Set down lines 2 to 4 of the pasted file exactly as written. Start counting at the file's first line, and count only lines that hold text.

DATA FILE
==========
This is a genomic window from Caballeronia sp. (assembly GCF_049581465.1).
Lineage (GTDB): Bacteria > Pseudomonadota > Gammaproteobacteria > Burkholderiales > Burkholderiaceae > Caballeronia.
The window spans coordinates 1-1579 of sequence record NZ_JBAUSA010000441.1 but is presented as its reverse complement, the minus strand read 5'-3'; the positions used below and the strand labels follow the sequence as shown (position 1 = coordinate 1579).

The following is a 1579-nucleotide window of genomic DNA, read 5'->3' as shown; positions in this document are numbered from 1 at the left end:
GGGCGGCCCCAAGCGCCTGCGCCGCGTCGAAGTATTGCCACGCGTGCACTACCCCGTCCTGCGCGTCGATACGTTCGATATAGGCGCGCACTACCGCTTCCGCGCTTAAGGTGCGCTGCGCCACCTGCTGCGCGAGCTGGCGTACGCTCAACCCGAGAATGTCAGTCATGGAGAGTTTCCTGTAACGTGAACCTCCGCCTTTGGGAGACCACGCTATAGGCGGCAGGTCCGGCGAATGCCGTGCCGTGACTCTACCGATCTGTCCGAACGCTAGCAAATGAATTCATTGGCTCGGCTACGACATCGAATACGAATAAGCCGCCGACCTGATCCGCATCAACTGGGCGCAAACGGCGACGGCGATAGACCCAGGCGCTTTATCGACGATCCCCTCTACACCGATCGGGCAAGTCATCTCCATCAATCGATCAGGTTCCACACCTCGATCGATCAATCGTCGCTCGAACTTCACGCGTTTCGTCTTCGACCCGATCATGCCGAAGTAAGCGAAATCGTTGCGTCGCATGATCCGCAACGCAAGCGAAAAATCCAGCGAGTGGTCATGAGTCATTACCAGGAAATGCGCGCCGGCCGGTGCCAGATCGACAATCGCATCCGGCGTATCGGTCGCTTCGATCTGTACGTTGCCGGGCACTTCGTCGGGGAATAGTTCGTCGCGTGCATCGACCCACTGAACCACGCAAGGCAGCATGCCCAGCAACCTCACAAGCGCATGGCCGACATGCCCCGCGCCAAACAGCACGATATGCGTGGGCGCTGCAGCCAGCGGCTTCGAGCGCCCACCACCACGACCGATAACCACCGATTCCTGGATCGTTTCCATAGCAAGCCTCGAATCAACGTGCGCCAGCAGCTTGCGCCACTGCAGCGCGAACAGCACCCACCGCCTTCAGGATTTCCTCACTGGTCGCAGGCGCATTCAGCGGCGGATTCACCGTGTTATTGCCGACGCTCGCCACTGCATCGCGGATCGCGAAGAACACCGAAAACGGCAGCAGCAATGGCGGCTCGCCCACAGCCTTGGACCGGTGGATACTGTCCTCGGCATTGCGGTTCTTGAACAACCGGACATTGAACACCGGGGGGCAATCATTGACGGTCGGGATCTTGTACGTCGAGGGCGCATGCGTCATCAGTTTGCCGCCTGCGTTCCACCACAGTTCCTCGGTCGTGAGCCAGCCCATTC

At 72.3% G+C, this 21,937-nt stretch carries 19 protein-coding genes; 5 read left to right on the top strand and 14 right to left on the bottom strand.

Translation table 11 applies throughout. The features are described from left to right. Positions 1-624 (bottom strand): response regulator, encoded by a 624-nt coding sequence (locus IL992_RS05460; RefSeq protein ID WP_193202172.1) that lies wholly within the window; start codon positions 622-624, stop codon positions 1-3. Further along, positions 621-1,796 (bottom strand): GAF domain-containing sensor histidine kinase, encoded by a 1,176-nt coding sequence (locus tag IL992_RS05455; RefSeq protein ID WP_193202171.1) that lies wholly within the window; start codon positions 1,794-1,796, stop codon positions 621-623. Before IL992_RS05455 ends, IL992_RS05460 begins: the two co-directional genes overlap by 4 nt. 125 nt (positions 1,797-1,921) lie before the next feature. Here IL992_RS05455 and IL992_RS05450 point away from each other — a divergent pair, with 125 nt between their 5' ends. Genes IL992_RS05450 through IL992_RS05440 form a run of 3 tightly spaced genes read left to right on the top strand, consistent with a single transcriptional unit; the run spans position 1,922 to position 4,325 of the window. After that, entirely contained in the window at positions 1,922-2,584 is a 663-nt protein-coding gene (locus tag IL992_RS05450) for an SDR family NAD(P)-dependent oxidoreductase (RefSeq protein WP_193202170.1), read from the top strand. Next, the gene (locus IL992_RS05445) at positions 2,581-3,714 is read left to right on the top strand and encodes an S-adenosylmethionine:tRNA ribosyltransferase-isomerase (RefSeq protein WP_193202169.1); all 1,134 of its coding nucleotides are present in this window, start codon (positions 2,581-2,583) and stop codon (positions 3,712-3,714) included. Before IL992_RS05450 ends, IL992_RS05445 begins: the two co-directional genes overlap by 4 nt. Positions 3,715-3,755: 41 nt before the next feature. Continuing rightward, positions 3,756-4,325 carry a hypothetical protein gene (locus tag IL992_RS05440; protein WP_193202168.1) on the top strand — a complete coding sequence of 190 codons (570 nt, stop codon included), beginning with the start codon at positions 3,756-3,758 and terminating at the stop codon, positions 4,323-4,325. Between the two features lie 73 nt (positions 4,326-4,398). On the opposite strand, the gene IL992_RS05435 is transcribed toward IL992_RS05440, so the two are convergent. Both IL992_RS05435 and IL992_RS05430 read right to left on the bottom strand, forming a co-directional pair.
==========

Lineage (GTDB): Bacteria > Pseudomonadota > Gammaproteobacteria > Burkholderiales > Burkholderiaceae > Caballeronia.
The window spans coordinates 1-1579 of sequence record NZ_JBAUSA010000441.1 but is presented as its reverse complement, the minus strand read 5'-3'; the positions used below and the strand labels follow the sequence as shown (position 1 = coordinate 1579).

The following is a 1579-nucleotide window of genomic DNA, read 5'->3' as shown; positions in this document are numbered from 1 at the left end: